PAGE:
Details of 18 near misses between aircraft and drones have been revealed, as it emerged new  technology to combat the gadgets is in place at Heathrow.

Four of the incidents investigated by the UK Airprox Board (UKAB) involved airliners which were approaching the west London hub.

A pilot of an Airbus A380 spotted a large “commercial drone” pass along the right side of the aircraft within 20 metres at an altitude of 3,400 feet.

The UKAB assessed that the drone was being flown in a way which was “endangering other aircraft” and concluded that the incident on July 22 last year involved the highest risk of collision.

Drone stockThe exclusion zone for drones around airports will be extended to a 5km-radius (John Stillwell/PA)

Another category A near miss featured an Embraer 190 aircraft at an altitude of 800 feet as it was coming into land at Glasgow Airport on September 7.

A “shiny white drone” was flown immediately above the plane at just 15-30 metres away.

The UKAB concluded that a “definite risk of collision had existed”.

In a bid to stop a repeat of the problem, an anti-drone system placed on top of a commercial vehicle has been deployed at Heathrow.

The AUDS (Anti-UAV Defence System) is able to detect, track and ground drones and has been designed to stop them being used for terrorist, espionage or other malicious activities.

Similar equipment has been pictured on the roof of Gatwick’s South Terminal.

A Heathrow spokeswoman said: “Heathrow has always worked closely with the Government and Metropolitan Police to monitor and mitigate against threats to the airport, including the irresponsible use of drones.

“In the interests of safety, we do not comment on issues relating to security at the airport.”

Assessments of 18 near misses with drones between July and October were included in the UKAB’s  latest monthly report.

Aviation minister Baroness Sugg said: “The actions of these drone users were not only irresponsible, but illegal.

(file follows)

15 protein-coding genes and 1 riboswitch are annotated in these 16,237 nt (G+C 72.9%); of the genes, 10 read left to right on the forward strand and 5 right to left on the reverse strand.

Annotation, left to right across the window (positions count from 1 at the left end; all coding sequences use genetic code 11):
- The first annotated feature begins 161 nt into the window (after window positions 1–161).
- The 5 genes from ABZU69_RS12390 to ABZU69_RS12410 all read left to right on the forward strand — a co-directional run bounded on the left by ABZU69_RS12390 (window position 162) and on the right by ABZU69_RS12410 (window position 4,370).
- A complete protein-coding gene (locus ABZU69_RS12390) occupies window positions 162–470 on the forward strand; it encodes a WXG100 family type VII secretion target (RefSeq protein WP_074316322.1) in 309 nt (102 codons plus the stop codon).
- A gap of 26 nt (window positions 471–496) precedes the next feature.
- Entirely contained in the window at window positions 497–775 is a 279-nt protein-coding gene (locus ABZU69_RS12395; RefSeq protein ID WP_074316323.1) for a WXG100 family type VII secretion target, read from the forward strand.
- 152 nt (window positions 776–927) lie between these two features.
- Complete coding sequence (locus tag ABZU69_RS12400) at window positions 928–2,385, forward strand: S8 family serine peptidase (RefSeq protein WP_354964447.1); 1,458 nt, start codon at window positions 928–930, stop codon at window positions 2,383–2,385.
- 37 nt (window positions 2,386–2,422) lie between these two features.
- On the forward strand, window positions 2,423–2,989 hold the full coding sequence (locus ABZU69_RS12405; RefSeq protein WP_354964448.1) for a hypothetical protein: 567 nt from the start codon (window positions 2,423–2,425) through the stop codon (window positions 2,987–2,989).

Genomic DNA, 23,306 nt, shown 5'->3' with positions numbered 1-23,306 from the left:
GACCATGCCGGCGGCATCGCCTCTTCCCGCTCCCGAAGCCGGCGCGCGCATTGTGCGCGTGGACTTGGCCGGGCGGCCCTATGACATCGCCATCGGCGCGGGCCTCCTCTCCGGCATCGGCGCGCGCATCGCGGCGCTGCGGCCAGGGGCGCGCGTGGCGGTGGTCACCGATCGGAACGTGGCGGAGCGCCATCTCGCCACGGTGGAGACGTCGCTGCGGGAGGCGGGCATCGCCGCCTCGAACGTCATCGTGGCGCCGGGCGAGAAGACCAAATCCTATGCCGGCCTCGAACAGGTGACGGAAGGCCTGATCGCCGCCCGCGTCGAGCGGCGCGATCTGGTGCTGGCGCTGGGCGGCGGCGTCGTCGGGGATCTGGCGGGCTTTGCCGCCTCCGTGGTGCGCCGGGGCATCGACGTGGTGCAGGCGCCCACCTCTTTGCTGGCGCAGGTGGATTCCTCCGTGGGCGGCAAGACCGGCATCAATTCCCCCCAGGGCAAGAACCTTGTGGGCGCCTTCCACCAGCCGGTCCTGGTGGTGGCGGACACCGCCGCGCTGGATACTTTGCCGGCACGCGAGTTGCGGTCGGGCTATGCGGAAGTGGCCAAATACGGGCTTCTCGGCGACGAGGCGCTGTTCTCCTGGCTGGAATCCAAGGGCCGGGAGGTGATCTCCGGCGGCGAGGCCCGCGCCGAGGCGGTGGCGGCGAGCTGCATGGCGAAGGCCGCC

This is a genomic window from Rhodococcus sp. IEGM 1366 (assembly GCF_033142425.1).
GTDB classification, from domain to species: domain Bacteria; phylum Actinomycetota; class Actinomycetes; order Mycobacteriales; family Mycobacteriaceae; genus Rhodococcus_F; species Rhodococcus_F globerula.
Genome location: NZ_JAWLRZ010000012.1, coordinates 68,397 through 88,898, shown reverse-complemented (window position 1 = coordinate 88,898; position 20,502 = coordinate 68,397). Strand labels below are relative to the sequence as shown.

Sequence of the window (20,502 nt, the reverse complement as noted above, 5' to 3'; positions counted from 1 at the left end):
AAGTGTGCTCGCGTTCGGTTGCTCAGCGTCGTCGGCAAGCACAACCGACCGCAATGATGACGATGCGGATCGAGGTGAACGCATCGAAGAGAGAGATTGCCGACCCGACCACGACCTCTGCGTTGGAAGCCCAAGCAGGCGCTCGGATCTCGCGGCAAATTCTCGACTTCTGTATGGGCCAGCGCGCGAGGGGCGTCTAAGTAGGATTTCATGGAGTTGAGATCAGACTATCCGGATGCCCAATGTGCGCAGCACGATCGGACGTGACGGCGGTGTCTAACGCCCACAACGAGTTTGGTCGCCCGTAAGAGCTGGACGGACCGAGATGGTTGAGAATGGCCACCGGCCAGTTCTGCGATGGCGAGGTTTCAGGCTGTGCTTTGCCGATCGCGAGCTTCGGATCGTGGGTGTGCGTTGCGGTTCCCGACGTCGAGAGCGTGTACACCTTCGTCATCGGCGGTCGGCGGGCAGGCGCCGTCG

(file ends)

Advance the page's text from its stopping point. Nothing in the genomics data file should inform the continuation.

“The law could not be clearer that this is a criminal offence and anyone endangering others in this way faces imprisonment.”

There were 120 near misses between drones and aircraft reported in the year to December 4 2018, up 29% on the total of 93 in the whole of 2017.

Just six incidents were recorded in 2014.

There is growing concern about drones being flown near airports after recent disruption.

Multiple sightings of the gadgets caused flights to be grounded over 36 hours at Gatwick in the run-up to Christmas, while departures at Heathrow were suspended for an hour last week after a drone was spotted.

In a bid to stop a repeat of the problem, an anti-drone system placed on top of a commercial vehicle has been deployed at Heathrow.

Drones close Gatwick airportCounter drone equipment on a rooftop at Gatwick airport (John Stillwell/PA)

The AUDS (Anti-UAV Defence System) is able to detect, track and ground drones and has been designed to stop them being used for terrorist, espionage or other malicious activities.

Similar equipment has been pictured on the roof of Gatwick’s South Terminal.

A Heathrow spokeswoman said: “Heathrow has always worked closely with the Government and Metropolitan Police to monitor and mitigate against threats to the airport, including the irresponsible use of drones.

“In the interests of safety, we do not comment on issues relating to security at the airport.”

Existing rules for drone users include not flying near airports, staying below 400 feet and flying at least 50 metres away from buildings and people.

Last week, the Government announced a package of measures designed to give police extra powers to combat drones.

The exclusion zone around airports will be extended to approximately a 5km-radius (3.1 miles), with additional extensions from runway ends.

Ministers also announced that from November 30, operators of drones weighing between 250g and 20kg will be required to register and take an online drone pilot competency test.